We all know what a circle is, but what are the principles that govern why an object moves in circles?
How do we discuss its motion when it travels in a circle? In the series of lessons which involves kinematics and dynamics, we will discuss what's exclamation is, how it's measured, some complex examples of circular motion, and the courses behind circular motion.
How do we discuss its motion when it travels in a circle? In the series of lessons which involves kinematics and dynamics, we will discuss what's exclamation is, how it's measured, some complex examples of circular motion, and the courses behind circular motion.
1a. Understanding Circular Motion
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This video cover the introduction of circular motion, including the forces involved 
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 An ant is riding on the tip of a 10 cm long secondhand of o'clock. Find the linear velocity of the ant. (62 cm/s)
 Calculate the centripetal force required to keep a 5 kg mass revolving in a circular path of radius 125 cm with a period of two seconds. (61.9 N)
 An astronaut is on a spinning space station so that he experiences artificial gravity, just like the film space Odyssey 2001. If the radius of the station is 1000 m, what will be the tangential velocity? (99 m/s)
 As you go around the corner at 72 km/h you experience a force of 1120 N from the seat of your car. If your mass is 70 kg what is the radius of the curve? (25m)
 A centripetal force of 8.94 N is required to keep an object in a circular orbit. What is the mass of the object if it is travelling with a constant speed of 8.10 m/s and a radius of 5.29 m? (0.72 kg)
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A worksheet on centripetal motion problems
w_centripetal_ph.pdf  
File Size:  758 kb 
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1b. The conical pendulum and banked curves explained
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The conical pendulum and banking both are more complex examples of centripetal motion. This video examines these situations. An understanding of the basics of circular motion, normal and friction is assumed. 
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1. A car (m = 1500kg) is travelling around a circular corner that has a radius of 20m. If the coefficient of the road surface to the tyres is 0.8.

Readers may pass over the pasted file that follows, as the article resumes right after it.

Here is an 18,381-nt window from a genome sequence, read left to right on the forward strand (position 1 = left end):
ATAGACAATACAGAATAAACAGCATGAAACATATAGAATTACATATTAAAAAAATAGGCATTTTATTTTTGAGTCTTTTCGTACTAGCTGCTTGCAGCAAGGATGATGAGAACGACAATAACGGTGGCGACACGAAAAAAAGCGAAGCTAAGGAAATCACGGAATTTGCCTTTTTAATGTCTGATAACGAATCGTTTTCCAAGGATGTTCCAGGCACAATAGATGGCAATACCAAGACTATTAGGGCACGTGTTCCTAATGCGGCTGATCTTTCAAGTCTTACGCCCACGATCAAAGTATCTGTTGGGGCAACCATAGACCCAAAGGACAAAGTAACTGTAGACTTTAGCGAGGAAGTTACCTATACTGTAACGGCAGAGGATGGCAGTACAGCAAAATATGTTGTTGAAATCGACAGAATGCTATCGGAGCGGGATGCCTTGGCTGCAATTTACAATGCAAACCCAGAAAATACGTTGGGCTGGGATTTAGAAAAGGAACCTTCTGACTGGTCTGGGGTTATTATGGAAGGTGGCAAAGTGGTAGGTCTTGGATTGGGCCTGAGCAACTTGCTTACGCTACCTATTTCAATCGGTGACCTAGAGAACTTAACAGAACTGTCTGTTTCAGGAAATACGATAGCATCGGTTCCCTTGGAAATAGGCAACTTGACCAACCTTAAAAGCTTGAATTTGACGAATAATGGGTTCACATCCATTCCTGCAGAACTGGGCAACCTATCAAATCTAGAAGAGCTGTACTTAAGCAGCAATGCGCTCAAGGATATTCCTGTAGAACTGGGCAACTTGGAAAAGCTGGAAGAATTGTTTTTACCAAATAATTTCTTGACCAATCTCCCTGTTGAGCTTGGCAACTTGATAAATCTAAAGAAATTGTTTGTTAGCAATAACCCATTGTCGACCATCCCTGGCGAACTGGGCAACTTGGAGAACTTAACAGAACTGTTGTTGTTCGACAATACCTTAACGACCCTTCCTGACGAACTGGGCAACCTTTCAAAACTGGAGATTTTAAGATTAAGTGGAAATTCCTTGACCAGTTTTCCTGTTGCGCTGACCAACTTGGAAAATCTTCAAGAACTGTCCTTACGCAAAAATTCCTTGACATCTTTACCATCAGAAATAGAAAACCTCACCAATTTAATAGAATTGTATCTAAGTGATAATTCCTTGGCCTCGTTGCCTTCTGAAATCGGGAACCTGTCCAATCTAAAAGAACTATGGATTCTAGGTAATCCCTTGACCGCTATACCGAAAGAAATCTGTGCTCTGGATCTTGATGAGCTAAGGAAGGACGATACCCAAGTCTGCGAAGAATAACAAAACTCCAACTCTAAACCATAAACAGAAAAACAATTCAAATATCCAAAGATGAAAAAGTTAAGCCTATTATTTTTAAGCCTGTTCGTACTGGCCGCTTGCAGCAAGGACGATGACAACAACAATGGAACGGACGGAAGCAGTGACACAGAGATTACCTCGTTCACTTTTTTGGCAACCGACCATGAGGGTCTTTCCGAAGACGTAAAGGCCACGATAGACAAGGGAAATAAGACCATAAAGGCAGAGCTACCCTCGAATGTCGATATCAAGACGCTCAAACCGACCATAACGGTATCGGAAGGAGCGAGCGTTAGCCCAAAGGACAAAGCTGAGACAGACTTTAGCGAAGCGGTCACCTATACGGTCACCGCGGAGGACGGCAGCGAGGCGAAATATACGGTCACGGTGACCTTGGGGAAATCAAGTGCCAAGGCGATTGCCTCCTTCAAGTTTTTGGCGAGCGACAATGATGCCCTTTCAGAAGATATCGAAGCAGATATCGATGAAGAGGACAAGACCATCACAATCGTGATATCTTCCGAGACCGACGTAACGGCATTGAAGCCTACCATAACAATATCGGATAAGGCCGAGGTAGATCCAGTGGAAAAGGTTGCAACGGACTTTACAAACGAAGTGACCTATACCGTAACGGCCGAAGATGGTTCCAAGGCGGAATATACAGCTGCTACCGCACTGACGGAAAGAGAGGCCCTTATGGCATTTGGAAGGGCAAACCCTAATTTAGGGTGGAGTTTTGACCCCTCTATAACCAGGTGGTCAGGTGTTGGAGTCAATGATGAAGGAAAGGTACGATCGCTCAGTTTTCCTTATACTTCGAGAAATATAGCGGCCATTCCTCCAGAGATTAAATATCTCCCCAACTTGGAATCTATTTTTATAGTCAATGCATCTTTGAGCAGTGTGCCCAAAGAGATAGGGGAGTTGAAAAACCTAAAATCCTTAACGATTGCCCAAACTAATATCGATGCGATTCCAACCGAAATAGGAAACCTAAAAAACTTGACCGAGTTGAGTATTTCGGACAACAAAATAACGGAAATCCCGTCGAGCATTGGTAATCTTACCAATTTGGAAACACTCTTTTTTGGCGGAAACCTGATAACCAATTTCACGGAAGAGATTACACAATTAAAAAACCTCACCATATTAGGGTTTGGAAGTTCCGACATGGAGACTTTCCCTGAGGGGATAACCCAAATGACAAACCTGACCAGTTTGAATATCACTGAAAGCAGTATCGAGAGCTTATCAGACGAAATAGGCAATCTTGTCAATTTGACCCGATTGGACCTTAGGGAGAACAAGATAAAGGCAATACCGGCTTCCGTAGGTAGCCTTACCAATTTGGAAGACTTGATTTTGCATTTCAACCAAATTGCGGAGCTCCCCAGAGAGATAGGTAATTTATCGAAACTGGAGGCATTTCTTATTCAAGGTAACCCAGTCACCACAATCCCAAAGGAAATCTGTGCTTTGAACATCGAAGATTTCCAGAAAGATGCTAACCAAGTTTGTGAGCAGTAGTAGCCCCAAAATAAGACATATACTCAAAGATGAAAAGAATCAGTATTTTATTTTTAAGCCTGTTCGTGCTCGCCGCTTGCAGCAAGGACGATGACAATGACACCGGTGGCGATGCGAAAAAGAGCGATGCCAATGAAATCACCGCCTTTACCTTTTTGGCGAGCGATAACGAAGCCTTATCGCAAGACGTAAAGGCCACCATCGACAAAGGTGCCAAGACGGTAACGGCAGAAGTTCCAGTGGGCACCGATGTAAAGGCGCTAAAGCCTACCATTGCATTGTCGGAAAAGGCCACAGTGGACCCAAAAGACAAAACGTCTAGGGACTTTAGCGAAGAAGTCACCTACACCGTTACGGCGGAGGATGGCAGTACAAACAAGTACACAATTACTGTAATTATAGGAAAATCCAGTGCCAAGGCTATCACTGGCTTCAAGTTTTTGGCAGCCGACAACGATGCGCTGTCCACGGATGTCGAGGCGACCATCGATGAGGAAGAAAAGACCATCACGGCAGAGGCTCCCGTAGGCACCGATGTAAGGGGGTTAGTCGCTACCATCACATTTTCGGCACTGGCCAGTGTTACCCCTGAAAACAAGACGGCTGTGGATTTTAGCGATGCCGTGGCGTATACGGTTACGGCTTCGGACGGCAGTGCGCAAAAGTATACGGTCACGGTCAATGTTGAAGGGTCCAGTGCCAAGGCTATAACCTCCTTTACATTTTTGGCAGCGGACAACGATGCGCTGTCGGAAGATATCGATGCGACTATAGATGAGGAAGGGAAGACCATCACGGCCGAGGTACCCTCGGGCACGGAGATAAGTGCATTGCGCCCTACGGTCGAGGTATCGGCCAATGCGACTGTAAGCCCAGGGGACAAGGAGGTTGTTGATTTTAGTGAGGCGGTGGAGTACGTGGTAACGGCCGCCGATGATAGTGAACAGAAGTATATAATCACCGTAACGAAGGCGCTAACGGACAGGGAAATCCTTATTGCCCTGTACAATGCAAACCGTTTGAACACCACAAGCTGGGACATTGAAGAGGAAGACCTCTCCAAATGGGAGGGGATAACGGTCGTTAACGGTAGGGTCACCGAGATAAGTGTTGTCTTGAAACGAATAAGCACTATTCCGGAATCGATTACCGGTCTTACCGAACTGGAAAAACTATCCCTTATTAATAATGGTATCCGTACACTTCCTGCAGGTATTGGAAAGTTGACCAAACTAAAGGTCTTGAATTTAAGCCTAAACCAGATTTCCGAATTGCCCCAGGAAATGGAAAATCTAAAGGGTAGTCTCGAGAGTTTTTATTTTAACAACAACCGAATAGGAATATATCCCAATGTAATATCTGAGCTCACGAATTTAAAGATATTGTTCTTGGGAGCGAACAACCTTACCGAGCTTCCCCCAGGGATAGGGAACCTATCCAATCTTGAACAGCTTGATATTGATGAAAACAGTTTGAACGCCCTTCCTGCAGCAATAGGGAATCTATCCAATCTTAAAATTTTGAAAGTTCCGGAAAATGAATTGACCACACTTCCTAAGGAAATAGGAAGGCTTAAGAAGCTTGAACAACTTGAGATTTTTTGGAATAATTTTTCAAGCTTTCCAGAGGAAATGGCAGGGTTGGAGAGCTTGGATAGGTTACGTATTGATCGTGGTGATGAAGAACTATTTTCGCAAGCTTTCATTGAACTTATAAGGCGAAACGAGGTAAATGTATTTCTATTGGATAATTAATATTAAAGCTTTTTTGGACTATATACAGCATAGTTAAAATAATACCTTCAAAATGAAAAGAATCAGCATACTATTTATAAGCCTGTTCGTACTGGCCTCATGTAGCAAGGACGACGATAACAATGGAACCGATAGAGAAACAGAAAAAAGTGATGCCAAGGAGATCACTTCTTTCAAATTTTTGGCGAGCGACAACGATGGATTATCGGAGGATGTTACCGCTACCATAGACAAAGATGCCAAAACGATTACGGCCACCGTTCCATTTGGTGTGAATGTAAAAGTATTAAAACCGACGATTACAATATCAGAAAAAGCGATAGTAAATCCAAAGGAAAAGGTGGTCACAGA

a. What is the frictional force, the car experience in the turn?
b. What is the maximum speed that car can travel around the curve?
c. As it goes into the turn, it encounters a wet section that reduces μ to 0.5. Explain what happens to the car?
2. You are in a roller coaster that is approaching a circular loop, that has a diameter. Of 60m. You forgot to buckle in. What speed must you enter to to ensure you don't fall out (HINT: Apart from circular motion, you also need to consider conservation of energy, and assume negligible loss of energy due to friction)
3. A pendulum is rotating with a frequency of 1.5 Hz with a radius of 5 cm, as shown to the right. What is the angle?
4. A 70 tonne 737 makes a banking turn to come into land. If the radius is 2km and its speed is 300km/h a. What will be its banking angle? b. What would be the force it experiences to painting this turn (ie the Normal)
a. What is the frictional force, the car experience in the turn?
b. What is the maximum speed that car can travel around the curve?
c. As it goes into the turn, it encounters a wet section that reduces μ to 0.5. Explain what happens to the car?
2. You are in a roller coaster that is approaching a circular loop, that has a diameter. Of 60m. You forgot to buckle in. What speed must you enter to to ensure you don't fall out (HINT: Apart from circular motion, you also need to consider conservation of energy, and assume negligible loss of energy due to friction)
3. A pendulum is rotating with a frequency of 1.5 Hz with a radius of 5 cm, as shown to the right. What is the angle?
4. A 70 tonne 737 makes a banking turn to come into land. If the radius is 2km and its speed is 300km/h a. What will be its banking angle? b. What would be the force it experiences to painting this turn (ie the Normal)
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2. An intro to angular velocity
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Measuring linear variables such has displacement and velocity in circular motions problematic. As a result, variables are based on angle not distance. This video gives you an intro 
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3. Torque Explained
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Torque is the rotational equivalent to force, in a rotational situation. This video examines how it works. 
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Use this interactive to explore Torque using a seesaw analogy
4. What is moment of Inertia?
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4. Conservation of momentum in rotational mechanics
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6. The physics of the roller coaster and looped tracks
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Roller coasters provide a great way to examine physics concepts: everything from forces, momentum, and energy  from both a linear perspective and rotational. This covers these concepts and is here since loops are examined Many motion graph analysis video examine simplistic examples where velocity is constant or acceleration is constant. In this video I analyse a well known toy which has more complex motion, and I apply the same skills taught to analyse its graph. This video helps students consolidate their understanding of motion graphs, as well as review concepts such as friction, energy and forces. 
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7. How well do you know circular motion?
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